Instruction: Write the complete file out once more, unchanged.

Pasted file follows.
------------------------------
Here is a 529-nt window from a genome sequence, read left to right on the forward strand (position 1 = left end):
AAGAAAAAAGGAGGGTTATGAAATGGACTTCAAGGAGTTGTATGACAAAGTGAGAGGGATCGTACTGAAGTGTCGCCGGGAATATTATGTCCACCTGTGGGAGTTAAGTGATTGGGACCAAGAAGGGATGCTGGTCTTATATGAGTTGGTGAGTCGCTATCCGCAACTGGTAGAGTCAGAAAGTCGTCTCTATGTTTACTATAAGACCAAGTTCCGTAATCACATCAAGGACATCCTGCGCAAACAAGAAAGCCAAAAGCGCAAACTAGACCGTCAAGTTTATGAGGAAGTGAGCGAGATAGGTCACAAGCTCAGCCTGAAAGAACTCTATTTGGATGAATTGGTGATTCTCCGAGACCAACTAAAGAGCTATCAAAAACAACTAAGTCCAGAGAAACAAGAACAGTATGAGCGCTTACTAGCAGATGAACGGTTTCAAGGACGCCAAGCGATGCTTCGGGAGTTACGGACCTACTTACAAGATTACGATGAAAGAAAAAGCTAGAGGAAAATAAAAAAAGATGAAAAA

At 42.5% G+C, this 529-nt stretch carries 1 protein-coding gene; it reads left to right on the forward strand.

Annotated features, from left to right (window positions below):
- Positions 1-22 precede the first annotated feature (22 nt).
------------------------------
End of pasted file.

Here is a 529-nt window from a genome sequence, read left to right on the forward strand (position 1 = left end):
AAGAAAAAAGGAGGGTTATGAAATGGACTTCAAGGAGTTGTATGACAAAGTGAGAGGGATCGTACTGAAGTGTCGCCGGGAATATTATGTCCACCTGTGGGAGTTAAGTGATTGGGACCAAGAAGGGATGCTGGTCTTATATGAGTTGGTGAGTCGCTATCCGCAACTGGTAGAGTCAGAAAGTCGTCTCTATGTTTACTATAAGACCAAGTTCCGTAATCACATCAAGGACATCCTGCGCAAACAAGAAAGCCAAAAGCGCAAACTAGACCGTCAAGTTTATGAGGAAGTGAGCGAGATAGGTCACAAGCTCAGCCTGAAAGAACTCTATTTGGATGAATTGGTGATTCTCCGAGACCAACTAAAGAGCTATCAAAAACAACTAAGTCCAGAGAAACAAGAACAGTATGAGCGCTTACTAGCAGATGAACGGTTTCAAGGACGCCAAGCGATGCTTCGGGAGTTACGGACCTACTTACAAGATTACGATGAAAGAAAAAGCTAGAGGAAAATAAAAAAAGATGAAAAA

At 42.5% G+C, this 529-nt stretch carries 1 protein-coding gene; it reads left to right on the forward strand.

Annotated features, from left to right (window positions below):
- Positions 1-22 precede the first annotated feature (22 nt).